Cruise is joined by a cast including Annabelle Wallis (King Arthur, television’s Peaky Blinders), Jake Johnson (Jurassic World), Courtney B. Vance (TV’s American Crime Story: The People V. O.J. Simpson), Marwan Kenzari (The Promise) and Oscar® winner Russell Crowe (Gladiator).

Filmed in the United Kingdom, the production team on The Mummy was fully dedicated to implementing sustainable practices throughout the production.  They used 100% recycled content paper throughout production, replacing the equivalent of 142 trees. To reduce bottled water, water filters were installed in the production office that provided both still and sparking water.  In an effort to reduce waste, recycling was set up all throughout offices, workshops and stages.  Catering used compostable food service products, which were composted along with food waste from both the office and stage catering.

Departments across The Mummy made a concerted efforts to be energy efficient.  LED set lights were used on the back lot as well as on stages which significantly reduced power consumption.  To help educate and inform the crew, production placed signage around the workspaces, reminding people to turn off lights and electronics every night.  Transportation provided fuel efficient and hybrid rental cars for crew to use throughout the production.  They also provided minibuses to move crew to locations, reducing the amount of single cars driven.  The production donated items such as bikes, a foosball table, household items, and clothing to local charities.  These practices and more earned The Mummy an EMA Green Seal.


The Power of Community Supported Agriculture (CSA)


Community Supported Agriculture partnerships (CSAs) are a fantastic option for all of your produce needs this summer and fall. In a CSA customers pay upfront for the entire season (typically from June-November). They are investing in the farm by essentially purchasing a share of it. This upfront payment enables farmers to finance the early stages of growing – seeds, equipment, labor, etc. Customers can choose how much they want to be included in their deliveries. These are typically weekly or bi-weekly and scaled for the size of the household. There are two main types of CSAs: workplace and community. Produce and other products such as honey, eggs or even meat, are packaged and delivered to a convenient place for customers to pick up, either in the community or right at their place of work.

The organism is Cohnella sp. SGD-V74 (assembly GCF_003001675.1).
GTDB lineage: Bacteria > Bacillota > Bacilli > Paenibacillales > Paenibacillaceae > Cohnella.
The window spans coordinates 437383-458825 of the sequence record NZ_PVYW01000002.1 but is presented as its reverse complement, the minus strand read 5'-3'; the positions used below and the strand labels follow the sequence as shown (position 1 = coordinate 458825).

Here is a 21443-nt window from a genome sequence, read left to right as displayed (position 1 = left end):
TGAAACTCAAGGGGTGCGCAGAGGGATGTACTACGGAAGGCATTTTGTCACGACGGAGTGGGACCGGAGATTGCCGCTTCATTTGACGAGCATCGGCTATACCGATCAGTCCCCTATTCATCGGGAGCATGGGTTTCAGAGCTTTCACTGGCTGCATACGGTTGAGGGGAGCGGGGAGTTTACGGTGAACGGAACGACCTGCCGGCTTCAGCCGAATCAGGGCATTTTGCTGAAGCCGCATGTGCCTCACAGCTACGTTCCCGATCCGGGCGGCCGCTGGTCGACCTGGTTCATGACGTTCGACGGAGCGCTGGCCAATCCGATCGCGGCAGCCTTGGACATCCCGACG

CSAs have similarities to farmers’ markets because they both encourage purchasing fresh, local, seasonal produce and connecting with farmers. Customers can shop from many different farmers at a farmers’ market, but a CSA partnership provides produces from one farm directly.


CSAs are beneficial for a multitude of reasons. They eliminate the ‘middle man,’ and are simultaneously less expensive for purchasers and more profitable for farmers. The products are fresh, because they are grown locally so they do not have to be treated with chemicals in order to travel long distances. Additionally, participating farms typically use traditional, organic growing practices. Finally, CSAs create a connection between farmers and buyers through interactions at pick-up locations. Memberships may also include recipes, visits to the farms, and educational opportunities on cooking and storing produce.


Comcast NBCUniversal employees in New York City participate in a CSA with Katchkie Farm. Employees can become members and have weekly shares of food delivered right to the office. Katchkie Farm is also a part of the Just Food CSA Network – a ground-breaking organization in NYC. CSAs exist all over the country and are an ever growing and expanding model. Head here to find one near you!


Farmers’ Markets – Not Just a Trend